Phengite is the most common metamorphic mineral in HP-UHP metasedimentary rocks, which can convey H2O, LILEs (especially K, Ba, Cs and Rb), Li, B and N in their structure formed at depths up to 300 km. The breakdown of phengite in a downgoing oceanic slab would cause fluid-induced element transport into the overlying mantle wedge. We have investigated the 2H/1H (D/H) and 18O/16O ratios of twenty-four phengite separates from pelitic schists of the Devonian–Carboniferous Renge Belt (SW Japan), Permian Shaiginsky Complex (Far East Russia) and Cretaceous Sambagawa Belt (SW Japan).
We found the presence of the very light hydrogen isotope (δD < –95‰) in blueschist-facies phengites in the three different metamorphic belts. For example, phengite from the lawsonite- and epidote-grade metasedimentary schists of the Osayama Serpentinite Mélange (OSM) of the Renge Belt are characterized by negative hydrogen isotope compositions (δD values relative to VSMOW) ranging from –113 to –93.9‰ and oxygen isotope compositions (δ18O values relative to VSMOW) ranging from +12.9 to +14.6‰.
High-Si features and K–Ar ages of the investigated phengites deny the possibility of meteoric-hydrothermal alteration to have caused the low δD values. The light values might be attributed to isotopic fractionation during progressive metamorphic dehydration.Assuming a meamorphic temperatures range of 250–350°C for the OSM schists, the inferred metamorphic fluid compositions in blueschist-facies depth for that fossil slab had a range of δD = ~–40 to –75‰ and δ18O = ~+13 to +15‰. These values are significantly lighter than the slab-fluid induced from the Arima hot spring water in a forearc region of modern SW Japan subduction zone. Our study suggests that slab-derived fluids in ancient Pacific-type subduction zone are characterized by light hydrogen isotope and that the phengite breakdown can affect hydrogen isotope of nominally anhydrous minerals (NAMs) in the deep mantle.
How to cite: Tsujimori, T., Pastor-Galán, D., and Álvarez-Valero, A.: Slab-derived fluid evolution induced from oxygen and hydrogen isotopes compositions of blueschist-facies phengites, EGU General Assembly 2020, Online, 4–8 May 2020, EGU2020-13604, https://doi.org/10.5194/egusphere-egu2020-13604, 2020.
The spatial, temporal, and pressure-temperature (P-T) relationships among high-pressure metamorphic rocks from within subduction complexes have key implications for their exhumation mechanisms and the rheological properties of the subduction interface. Structural, age, and P-T relationships among exhumed rocks may indicate, for example, (1) melange-style mixing during subduction and exhumation or (2) progressive underplating and coherent exhumation. Melange-style subduction ‘channels’ should exhibit a range of peak metamorphic grades in incorporated blocks, whereas coherent underplating may result in similar peak P-T conditions among blocks, especially from similar structural levels. Determining P-T conditions of high grade blocks is key for understanding these subduction zone endmembers, but constraining formation pressures of high grade blocks such as eclogites has historically been challenging for petrologists due to the lack of suitable barometers.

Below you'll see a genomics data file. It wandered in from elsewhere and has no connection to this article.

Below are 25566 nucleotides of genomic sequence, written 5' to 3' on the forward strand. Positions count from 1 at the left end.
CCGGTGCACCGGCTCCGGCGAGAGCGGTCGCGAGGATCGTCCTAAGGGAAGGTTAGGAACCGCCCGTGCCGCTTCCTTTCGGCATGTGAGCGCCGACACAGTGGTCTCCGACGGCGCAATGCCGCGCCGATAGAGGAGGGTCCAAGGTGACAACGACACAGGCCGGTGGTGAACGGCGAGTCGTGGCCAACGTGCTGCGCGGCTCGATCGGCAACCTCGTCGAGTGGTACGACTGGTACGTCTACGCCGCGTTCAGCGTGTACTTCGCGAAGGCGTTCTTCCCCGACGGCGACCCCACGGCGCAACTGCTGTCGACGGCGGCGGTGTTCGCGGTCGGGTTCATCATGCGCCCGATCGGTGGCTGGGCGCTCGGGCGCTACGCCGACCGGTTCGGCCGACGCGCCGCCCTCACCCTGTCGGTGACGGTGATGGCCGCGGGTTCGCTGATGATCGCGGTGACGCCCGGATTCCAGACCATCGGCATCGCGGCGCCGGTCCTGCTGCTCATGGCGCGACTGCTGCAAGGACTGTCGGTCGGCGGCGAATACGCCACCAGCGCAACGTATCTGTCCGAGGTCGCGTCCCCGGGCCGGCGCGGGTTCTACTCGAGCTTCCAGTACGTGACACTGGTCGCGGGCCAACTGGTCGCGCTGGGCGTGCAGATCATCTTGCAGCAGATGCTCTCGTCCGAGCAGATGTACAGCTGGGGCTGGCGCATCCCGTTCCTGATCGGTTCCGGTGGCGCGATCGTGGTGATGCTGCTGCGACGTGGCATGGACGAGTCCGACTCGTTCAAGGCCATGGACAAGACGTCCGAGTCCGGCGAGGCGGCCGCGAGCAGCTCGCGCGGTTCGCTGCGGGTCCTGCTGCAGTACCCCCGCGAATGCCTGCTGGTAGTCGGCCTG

In this study, we compare pressure conditions recorded by spatially and temporally variant high-grade eclogite blocks from the Franciscan Complex in California. We use quartz-in-garnet elastic barometry, a technique that can reliably provide growth P conditions of garnets, to determine formation pressures of eclogites from sections of the northern (Jenner Beach, Ring Mountain, and Junction School) and the southern Fransican Complex (Santa Catalina Island). Multiple eclogite blocks from Jenner Beach are analyzed, and single eclogite blocks from the other localities. By comparing garnet growth conditions from within a single outcrop and between distinct outcrops, we evaluate the local and regional spatial distribution of P conditions recorded by eclogites. Preliminary data from > 100 quartz-in-garnet inclusion pressures suggests that eclogites from the northern Franciscan record similar garnet growth conditions (~1.5 - 1.9 GPa), and pressures recorded on Santa Catalina Island differ slightly (~1.2 - 1.3 GPa). We use these results to address spatio-temporal variations of peak P recorded by eclogites and its implications for exhumation of the Franciscan complex, and further discuss how quartz-in-garnet pressures compare with conventional thermobarometry techniques.
How to cite: Cisneros, M., Behr, W., and Platt, J.: Formation pressures of eclogites from the Franciscan complex, California, from quartz-in-garnet elastic barometry, EGU General Assembly 2020, Online, 4–8 May 2020, EGU2020-16048, https://doi.org/10.5194/egusphere-egu2020-16048, 2020.
Subduction zone is a distinct activity structure of hypocenter distribution of earthquakes. Hydrous minerals are involved in the chemical and physical activities in subduction zones. As a widely distributed hydrous mineral in shallow depths, talc has potential significance in various fault activities, and its dehydration reaction may be an important cause of the earthquake. Iron is a main element of the earth's crust, and the iron contents of hydrous minerals have a large impact on melting point, the rheological strength physical and chemical properties of the rocks. As a common hydrous mineral, the iron content of talc is not uniform; therefore, it is very important to study the dehydration kinetics of talc with different iron content.